You’ve prepped your bat detectors, driven to site and deployed for a week. You get the SD card back to the office and eagerly pop it into your computer, only to find it devoid of bat recordings.
Unfortunately, if you haven’t treated your microphones carefully, you’ve probably experienced this situation! You might even have damaged your equipment. And while any mic bought from us will be covered under the manufacturer’s warranty, this can be invalidated by careless handling.
In this blog post we offer tips and suggestions for how to avoid some common static mic deployment problems, saving you precious time and money.
Wet and windy conditions can drive rain through the membrane at the front of the microphone and onto the all-important ultrasound sensor behind it. At best, this will cause partial loss of function until the sensor dries out. At worst, depending on the sensor type and frequency of wetting, your mic will stop working completely.
There are a few simple rules to follow to keep your sensor dry:
- Always position your mic to point slightly lower than horizontal. If you expect wind-driven rain, it is advisable to angle them even lower.
- Wildlife Acoustics provide additional protection in the form of a foam windshield. This is especially useful when your mic is on a cable and might accidentally move, in the wind for example.
- Where a windscreen is provided, it can be left permanently in place.
- Always leave an air gap between the end of the mic and the windscreen as shown below.
- Do not handle or remove a wet windscreen as it is easy to accidentally squeeze the windscreen and push water into the end of the mic
- Make sure the mics and windscreens are dry before storing them.
Electrical discharges from lightning or static build-up can damage cabled mics on long-term deployment, though this is a relatively rare occurrence in the UK.
- Don’t mount cabled mics on tall plastic (e.g. fibreglass or nylon) masts in dry weather. Much like rubbing a balloon, a breeze flowing over the plastic creates a build-up of static. Eventually, this becomes strong enough to discharge a spark into the copper cable, that can travel up to the mic and damage it. Wooden or metal masts won’t have this problem.
- If lightning storms are likely you should ground your mic, to create a short, easy route for electricity to flow without going through the mic, cable or recorder. One way to do this is to use a hose or pipe clamp to attach a heavy gauge (eg 18AWG) wire next to the mic. You should be able to snug it down without creating so much pressure that you harm the mic itself. That wire should then go straight down to be buried into the ground or attached to a grounded metal structure. You should not wrap it around the mic cable or any other surface. Seek advice from a local electrician if necessary.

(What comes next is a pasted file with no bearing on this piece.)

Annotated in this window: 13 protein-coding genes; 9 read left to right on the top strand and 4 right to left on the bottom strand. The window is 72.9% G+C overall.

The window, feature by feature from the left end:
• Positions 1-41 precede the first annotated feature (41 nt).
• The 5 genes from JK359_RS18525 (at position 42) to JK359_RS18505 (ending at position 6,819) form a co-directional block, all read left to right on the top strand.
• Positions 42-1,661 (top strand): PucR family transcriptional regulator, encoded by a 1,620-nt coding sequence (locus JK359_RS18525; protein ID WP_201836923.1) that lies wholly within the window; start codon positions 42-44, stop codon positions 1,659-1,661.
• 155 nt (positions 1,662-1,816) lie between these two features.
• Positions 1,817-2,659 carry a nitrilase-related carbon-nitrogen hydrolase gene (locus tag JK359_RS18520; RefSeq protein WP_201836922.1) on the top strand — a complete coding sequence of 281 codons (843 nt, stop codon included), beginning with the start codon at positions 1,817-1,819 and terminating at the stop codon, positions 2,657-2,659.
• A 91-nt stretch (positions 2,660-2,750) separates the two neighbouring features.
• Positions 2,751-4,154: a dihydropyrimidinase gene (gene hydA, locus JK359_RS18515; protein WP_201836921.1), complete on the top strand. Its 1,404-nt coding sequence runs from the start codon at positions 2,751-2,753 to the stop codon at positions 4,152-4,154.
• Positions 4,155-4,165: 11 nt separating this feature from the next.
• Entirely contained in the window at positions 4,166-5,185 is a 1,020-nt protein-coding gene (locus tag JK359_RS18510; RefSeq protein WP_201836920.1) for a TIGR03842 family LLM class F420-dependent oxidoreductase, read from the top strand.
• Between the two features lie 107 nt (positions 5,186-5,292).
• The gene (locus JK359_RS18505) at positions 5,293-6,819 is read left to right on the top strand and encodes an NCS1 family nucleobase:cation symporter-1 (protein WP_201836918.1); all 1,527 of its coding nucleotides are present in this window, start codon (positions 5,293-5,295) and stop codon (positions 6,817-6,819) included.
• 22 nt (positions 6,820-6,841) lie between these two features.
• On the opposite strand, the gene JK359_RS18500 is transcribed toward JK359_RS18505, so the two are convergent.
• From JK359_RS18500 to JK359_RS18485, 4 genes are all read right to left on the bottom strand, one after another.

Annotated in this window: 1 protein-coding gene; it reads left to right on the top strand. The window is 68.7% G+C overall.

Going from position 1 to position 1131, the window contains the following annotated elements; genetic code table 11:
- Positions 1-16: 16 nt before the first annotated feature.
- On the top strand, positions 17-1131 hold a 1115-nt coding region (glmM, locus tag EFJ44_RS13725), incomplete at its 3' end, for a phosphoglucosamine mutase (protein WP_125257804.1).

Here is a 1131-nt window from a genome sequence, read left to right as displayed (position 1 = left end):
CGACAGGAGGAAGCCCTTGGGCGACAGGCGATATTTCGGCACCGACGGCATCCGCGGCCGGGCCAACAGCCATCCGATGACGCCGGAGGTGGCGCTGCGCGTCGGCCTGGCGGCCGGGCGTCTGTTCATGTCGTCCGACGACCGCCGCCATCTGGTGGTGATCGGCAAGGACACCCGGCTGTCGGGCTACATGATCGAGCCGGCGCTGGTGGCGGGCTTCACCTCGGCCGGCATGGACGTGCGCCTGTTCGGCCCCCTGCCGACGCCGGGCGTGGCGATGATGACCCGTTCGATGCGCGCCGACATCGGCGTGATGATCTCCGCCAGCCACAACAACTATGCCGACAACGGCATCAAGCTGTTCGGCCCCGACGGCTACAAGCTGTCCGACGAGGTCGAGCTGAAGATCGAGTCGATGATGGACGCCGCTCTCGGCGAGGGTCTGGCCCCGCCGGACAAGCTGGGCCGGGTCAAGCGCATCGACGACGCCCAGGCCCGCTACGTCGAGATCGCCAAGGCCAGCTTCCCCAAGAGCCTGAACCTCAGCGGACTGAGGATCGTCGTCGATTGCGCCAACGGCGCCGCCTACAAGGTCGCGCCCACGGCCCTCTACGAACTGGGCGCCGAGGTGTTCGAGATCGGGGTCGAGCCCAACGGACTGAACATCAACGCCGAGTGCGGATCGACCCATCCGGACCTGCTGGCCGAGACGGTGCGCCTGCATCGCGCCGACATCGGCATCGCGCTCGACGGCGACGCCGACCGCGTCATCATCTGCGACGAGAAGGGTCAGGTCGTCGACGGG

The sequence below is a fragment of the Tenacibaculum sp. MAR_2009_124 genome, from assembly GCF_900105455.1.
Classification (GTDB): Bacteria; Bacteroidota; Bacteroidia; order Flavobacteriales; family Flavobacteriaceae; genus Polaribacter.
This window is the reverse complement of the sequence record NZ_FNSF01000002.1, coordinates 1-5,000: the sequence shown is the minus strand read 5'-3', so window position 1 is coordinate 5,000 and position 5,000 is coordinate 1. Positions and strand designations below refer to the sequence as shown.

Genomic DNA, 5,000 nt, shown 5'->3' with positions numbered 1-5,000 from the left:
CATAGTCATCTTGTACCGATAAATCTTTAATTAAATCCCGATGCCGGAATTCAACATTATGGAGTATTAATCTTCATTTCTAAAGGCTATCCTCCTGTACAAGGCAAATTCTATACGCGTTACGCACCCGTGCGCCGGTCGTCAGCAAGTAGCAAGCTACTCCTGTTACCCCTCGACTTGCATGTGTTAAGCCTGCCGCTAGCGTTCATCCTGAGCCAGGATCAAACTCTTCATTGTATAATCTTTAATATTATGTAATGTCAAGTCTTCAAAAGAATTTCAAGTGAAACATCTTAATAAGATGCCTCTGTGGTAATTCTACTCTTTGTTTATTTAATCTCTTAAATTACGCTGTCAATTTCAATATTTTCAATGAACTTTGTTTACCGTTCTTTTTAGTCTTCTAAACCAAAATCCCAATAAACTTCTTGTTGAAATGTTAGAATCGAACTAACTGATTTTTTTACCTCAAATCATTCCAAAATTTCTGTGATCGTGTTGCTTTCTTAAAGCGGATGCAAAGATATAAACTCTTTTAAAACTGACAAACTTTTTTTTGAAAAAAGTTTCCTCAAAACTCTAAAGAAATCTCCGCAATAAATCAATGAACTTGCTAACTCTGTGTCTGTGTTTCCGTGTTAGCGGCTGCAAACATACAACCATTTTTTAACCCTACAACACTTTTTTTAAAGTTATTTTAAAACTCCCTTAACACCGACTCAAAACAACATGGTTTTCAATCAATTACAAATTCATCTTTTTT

Rough handling can damage your mic. It is important to treat it carefully when connecting and disconnecting it from the recorder, and when in storage. Also think carefully about where you deploy your mic – cows seem particularly partial to them! Other vandals, both animal and human, and even mechanical (hedge flayers for example), can wreak havoc on bat recording equipment.
- When connecting a mic to a cable or recorder, gently insert the mic into the connector, ensuring you have the correct alignment.
- Do not over-tighten locking rings.
- Make sure you have undone the locking rings when you are disconnecting a mic from a cable or recorder.
- If your mic is attached directly to the recorder, remove it and store it separately when not in use
- Use the dust caps to keep the mic sockets clean.
- Remove the batteries before storage or you might come back to a badly corroded and unusable recorder.
More Tips to Get the Most Out of Your Mic
- Test the mic when it is first received and regularly thereafter. Purchase your Wildlife Acoustics and Elekon testers here. This will allow you to quickly detect a loss in sensitivity.
- Mount microphones in an open area away from solid surfaces including (if possible) the recorder itself.
- Mics have a separate serial number to any recorder they might have come with. Keep a note of your mic serial number in case it ever needs to be repaired.
- If your mic is mounted directly onto the recorder (the Anabat Express or Swift, for example), make sure nothing will brush against the case in the wind, such as vegetation, lanyards or fixings, as this may create unwanted noise on your recordings.
- If you start to use a new model of mic with your recorder, check that your settings are appropriate. For example, the SMM-U1, has inbuilt gain, and the SMM-U2 requires the High Pass Filter to be on to eliminate wind noise. Both mics can be used on the SM4-FS and SM4-ZC .
We stock a full range of microphones and mic extension cables for all the major bat detector manufacturers, which are usually available on a next day delivery service.
We also run a bat detector service and repair centre so if you are experiencing any difficulties with your equipment we can help you. Please contact firstname.lastname@example.org if you need any advice or to book in your equipment.